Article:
When something scary happens, “sometimes you freeze. And sometimes you fight. Sometimes you get away. And sometimes you do whatever is asked of you in the moment to make it over,” instructor Vanessa Carlisle told the group before the lesson began. All of those are forms of self-defense, Carlisle said, and “no matter what you do, you’re surviving it. You survived it. You did great.”

“And being surprised by somebody being horrible to you doesn’t make you dumb,” Carlisle added. “It makes you human.”

The California money has been crucial to sustaining syringe programs in areas where local officials do not support them, because “for a lot of them, it’s their only source of funding,” said Jenna Haywood, associate director of community mobilization for the National Harm Reduction Coalition.

In L.A. County, the number of deaths linked to fentanyl rose from 109 in 2016 to 1,504 in 2021, the county public health department found.

Nov. 29, 2022

The nonprofit Inland Empire Harm Reduction credits the state money with making it possible for the group to launch a program that provides sterile syringes — the first in Riverside County.

A woman sits at a table
Myra Gallarza, center coordinator for the Sidewalk Project, keeps records of what is being distributed in skid row.
(Francine Orr / Los Angeles Times)

The California Harm Reduction Initiative funding helped the group hire some staff and pay for an office, instead of relying solely on volunteers and working out of a house, said outreach specialist Audrey Angel. At one point, it was the nonprofit’s only source of funding. The group now provides mobile services three days a week, offering up sterile syringes, naloxone and a smattering of other supplies including food, clothing, menstrual kits, COVID-19 tests and pet food.


Haywood argued that such operational funding is crucial if the state wants to successfully thwart opioid overdoses with Narcan.

State figures show that harm reduction groups have played an outsize role in getting naloxone into the hands of people who will use it: They have received less than a third of the free naloxone provided through a California state program, yet account for almost 60% of the overdose reversals reported as a result.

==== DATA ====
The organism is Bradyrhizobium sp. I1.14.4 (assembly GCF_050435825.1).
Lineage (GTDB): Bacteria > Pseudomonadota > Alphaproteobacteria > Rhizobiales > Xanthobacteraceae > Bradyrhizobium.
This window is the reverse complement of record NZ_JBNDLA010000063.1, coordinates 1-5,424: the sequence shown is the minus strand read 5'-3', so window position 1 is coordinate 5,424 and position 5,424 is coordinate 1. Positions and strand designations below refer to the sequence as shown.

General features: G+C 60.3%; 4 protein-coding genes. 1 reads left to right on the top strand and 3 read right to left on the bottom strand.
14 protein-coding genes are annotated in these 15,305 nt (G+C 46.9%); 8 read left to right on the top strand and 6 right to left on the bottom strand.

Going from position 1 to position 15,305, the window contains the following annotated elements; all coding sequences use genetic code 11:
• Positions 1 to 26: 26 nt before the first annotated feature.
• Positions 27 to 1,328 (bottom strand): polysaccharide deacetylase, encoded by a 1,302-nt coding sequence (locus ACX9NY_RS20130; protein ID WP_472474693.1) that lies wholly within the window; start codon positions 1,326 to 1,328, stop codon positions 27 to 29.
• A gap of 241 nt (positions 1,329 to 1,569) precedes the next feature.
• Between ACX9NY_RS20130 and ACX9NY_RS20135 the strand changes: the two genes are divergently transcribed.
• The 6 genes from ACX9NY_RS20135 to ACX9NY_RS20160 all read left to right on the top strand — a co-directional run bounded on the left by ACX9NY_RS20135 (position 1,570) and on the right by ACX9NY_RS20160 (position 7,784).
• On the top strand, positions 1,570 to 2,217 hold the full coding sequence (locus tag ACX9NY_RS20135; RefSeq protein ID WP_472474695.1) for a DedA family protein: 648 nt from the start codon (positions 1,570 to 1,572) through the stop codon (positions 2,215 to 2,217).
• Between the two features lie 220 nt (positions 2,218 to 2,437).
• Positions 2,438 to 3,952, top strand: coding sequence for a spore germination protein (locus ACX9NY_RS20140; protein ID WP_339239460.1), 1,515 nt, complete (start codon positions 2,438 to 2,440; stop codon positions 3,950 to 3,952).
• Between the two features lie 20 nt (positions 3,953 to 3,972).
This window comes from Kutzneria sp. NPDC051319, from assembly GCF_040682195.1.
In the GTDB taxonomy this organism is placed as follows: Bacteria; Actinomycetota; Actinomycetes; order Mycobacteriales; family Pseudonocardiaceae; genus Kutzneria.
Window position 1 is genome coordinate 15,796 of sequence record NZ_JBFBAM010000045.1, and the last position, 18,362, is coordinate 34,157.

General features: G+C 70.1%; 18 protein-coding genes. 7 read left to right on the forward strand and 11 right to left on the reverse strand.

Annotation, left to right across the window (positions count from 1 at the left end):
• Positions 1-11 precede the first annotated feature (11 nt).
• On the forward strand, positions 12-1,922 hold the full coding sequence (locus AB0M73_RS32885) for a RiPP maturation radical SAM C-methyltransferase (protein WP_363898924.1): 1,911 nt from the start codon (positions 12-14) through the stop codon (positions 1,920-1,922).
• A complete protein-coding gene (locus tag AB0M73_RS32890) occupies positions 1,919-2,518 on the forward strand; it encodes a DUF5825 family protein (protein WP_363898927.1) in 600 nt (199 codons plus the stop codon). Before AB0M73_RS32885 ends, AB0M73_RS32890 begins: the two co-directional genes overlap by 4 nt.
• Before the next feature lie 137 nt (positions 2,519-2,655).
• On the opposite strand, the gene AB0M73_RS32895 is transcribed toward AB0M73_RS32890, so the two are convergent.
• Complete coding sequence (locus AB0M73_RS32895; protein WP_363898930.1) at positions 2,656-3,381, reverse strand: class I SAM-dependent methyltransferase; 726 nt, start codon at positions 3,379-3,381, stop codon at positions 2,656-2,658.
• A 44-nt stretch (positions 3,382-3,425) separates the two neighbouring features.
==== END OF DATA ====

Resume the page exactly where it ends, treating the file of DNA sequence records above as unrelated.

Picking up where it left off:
Just handing out Narcan is not as effective as distributing it through the groups that are trusted by people who use drugs, argued Bethany Wilkins, co-founder of the Yuba Harm Reduction Collective in Nevada County. If people are trying to plan an outreach route, but “don’t have the pulse on where encampments are, or the best way to reach people who use drugs in their community, there can be a lot of lost hours and lost energy” doing things “in a way that’s not actually in touch with what’s needed,” Wilkins said.

It makes a difference that “we are people who use drugs, people in recovery, that you can trust.”

Two women hug
Soma Snakeoil, right, hugs Jodie Slapo in skid row. The Sidewalk Project has tallied more than 1,000 overdoses stopped with the naloxone it handed out last year, Soma Snakeoil said.
(Francine Orr / Los Angeles Times)

The Sidewalk Project has tallied more than 1,000 overdoses stopped with the naloxone it handed out last year, Soma Snakeoil said. But when Bella says the group is saving her life, she talks not just about naloxone or other supplies, but its staffers helping her try to find housing, and the way that “they treat everybody the same.”


A woman in her 50s, who stops regularly at the center, said that “all I want is a place where I can go and talk to somebody without them judging me.”

“It’s been a whole lot of disarray in my life,” said the woman, who began to cry as she recounted abuse she had endured after her mother brought her to skid row as a child; the baby she had as a result; the drugs and alcohol that had failed to help. She declined to give her name.

“The only place I found,” she said, “was here.”